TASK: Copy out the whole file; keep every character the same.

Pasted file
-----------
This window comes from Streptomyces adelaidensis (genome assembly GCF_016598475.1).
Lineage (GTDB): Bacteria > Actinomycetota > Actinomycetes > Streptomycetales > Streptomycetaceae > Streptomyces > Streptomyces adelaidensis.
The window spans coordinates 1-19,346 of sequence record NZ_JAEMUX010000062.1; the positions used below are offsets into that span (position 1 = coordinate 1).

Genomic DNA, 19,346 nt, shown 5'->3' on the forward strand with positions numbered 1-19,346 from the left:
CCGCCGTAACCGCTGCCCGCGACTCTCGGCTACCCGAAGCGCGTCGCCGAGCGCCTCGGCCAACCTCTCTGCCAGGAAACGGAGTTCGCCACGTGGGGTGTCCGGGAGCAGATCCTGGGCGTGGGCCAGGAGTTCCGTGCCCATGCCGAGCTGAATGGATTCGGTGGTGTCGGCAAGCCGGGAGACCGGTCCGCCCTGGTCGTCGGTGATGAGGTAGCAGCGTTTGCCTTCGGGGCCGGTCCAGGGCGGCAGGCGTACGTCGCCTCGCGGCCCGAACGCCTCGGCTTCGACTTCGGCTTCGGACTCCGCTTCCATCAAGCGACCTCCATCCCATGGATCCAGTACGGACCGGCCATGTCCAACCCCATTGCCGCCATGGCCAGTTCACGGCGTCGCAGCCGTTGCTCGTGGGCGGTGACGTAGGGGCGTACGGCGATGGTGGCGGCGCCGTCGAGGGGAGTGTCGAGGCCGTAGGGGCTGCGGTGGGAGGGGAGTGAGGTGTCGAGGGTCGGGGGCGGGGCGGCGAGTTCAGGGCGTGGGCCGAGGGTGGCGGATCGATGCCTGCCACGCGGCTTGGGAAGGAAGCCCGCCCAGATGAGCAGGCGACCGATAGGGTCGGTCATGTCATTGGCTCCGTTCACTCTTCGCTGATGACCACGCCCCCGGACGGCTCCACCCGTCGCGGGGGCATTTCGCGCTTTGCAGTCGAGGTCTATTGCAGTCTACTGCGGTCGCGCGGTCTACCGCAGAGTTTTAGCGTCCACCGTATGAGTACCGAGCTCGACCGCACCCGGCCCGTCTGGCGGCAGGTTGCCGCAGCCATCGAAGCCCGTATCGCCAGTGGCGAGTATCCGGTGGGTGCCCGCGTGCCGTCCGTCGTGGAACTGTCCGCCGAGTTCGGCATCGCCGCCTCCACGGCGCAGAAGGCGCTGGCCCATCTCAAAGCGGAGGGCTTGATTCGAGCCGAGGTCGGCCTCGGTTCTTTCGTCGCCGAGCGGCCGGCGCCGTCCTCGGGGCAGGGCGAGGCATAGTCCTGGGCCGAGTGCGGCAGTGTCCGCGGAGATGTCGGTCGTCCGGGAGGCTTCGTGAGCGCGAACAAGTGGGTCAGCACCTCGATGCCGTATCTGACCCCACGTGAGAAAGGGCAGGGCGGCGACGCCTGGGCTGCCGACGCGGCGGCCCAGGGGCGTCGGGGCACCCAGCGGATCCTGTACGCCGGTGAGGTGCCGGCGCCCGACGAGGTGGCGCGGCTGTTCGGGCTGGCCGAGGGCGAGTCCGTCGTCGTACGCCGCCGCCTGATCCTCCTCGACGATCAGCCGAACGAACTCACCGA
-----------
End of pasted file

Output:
This window comes from Streptomyces adelaidensis (genome assembly GCF_016598475.1).
Lineage (GTDB): Bacteria > Actinomycetota > Actinomycetes > Streptomycetales > Streptomycetaceae > Streptomyces > Streptomyces adelaidensis.
The window spans coordinates 1-19,346 of sequence record NZ_JAEMUX010000062.1; the positions used below are offsets into that span (position 1 = coordinate 1).

Genomic DNA, 19,346 nt, shown 5'->3' on the forward strand with positions numbered 1-19,346 from the left:
CCGCCGTAACCGCTGCCCGCGACTCTCGGCTACCCGAAGCGCGTCGCCGAGCGCCTCGGCCAACCTCTCTGCCAGGAAACGGAGTTCGCCACGTGGGGTGTCCGGGAGCAGATCCTGGGCGTGGGCCAGGAGTTCCGTGCCCATGCCGAGCTGAATGGATTCGGTGGTGTCGGCAAGCCGGGAGACCGGTCCGCCCTGGTCGTCGGTGATGAGGTAGCAGCGTTTGCCTTCGGGGCCGGTCCAGGGCGGCAGGCGTACGTCGCCTCGCGGCCCGAACGCCTCGGCTTCGACTTCGGCTTCGGACTCCGCTTCCATCAAGCGACCTCCATCCCATGGATCCAGTACGGACCGGCCATGTCCAACCCCATTGCCGCCATGGCCAGTTCACGGCGTCGCAGCCGTTGCTCGTGGGCGGTGACGTAGGGGCGTACGGCGATGGTGGCGGCGCCGTCGAGGGGAGTGTCGAGGCCGTAGGGGCTGCGGTGGGAGGGGAGTGAGGTGTCGAGGGTCGGGGGCGGGGCGGCGAGTTCAGGGCGTGGGCCGAGGGTGGCGGATCGATGCCTGCCACGCGGCTTGGGAAGGAAGCCCGCCCAGATGAGCAGGCGACCGATAGGGTCGGTCATGTCATTGGCTCCGTTCACTCTTCGCTGATGACCACGCCCCCGGACGGCTCCACCCGTCGCGGGGGCATTTCGCGCTTTGCAGTCGAGGTCTATTGCAGTCTACTGCGGTCGCGCGGTCTACCGCAGAGTTTTAGCGTCCACCGTATGAGTACCGAGCTCGACCGCACCCGGCCCGTCTGGCGGCAGGTTGCCGCAGCCATCGAAGCCCGTATCGCCAGTGGCGAGTATCCGGTGGGTGCCCGCGTGCCGTCCGTCGTGGAACTGTCCGCCGAGTTCGGCATCGCCGCCTCCACGGCGCAGAAGGCGCTGGCCCATCTCAAAGCGGAGGGCTTGATTCGAGCCGAGGTCGGCCTCGGTTCTTTCGTCGCCGAGCGGCCGGCGCCGTCCTCGGGGCAGGGCGAGGCATAGTCCTGGGCCGAGTGCGGCAGTGTCCGCGGAGATGTCGGTCGTCCGGGAGGCTTCGTGAGCGCGAACAAGTGGGTCAGCACCTCGATGCCGTATCTGACCCCACGTGAGAAAGGGCAGGGCGGCGACGCCTGGGCTGCCGACGCGGCGGCCCAGGGGCGTCGGGGCACCCAGCGGATCCTGTACGCCGGTGAGGTGCCGGCGCCCGACGAGGTGGCGCGGCTGTTCGGGCTGGCCGAGGGCGAGTCCGTCGTCGTACGCCGCCGCCTGATCCTCCTCGACGATCAGCCGAACGAACTCACCGA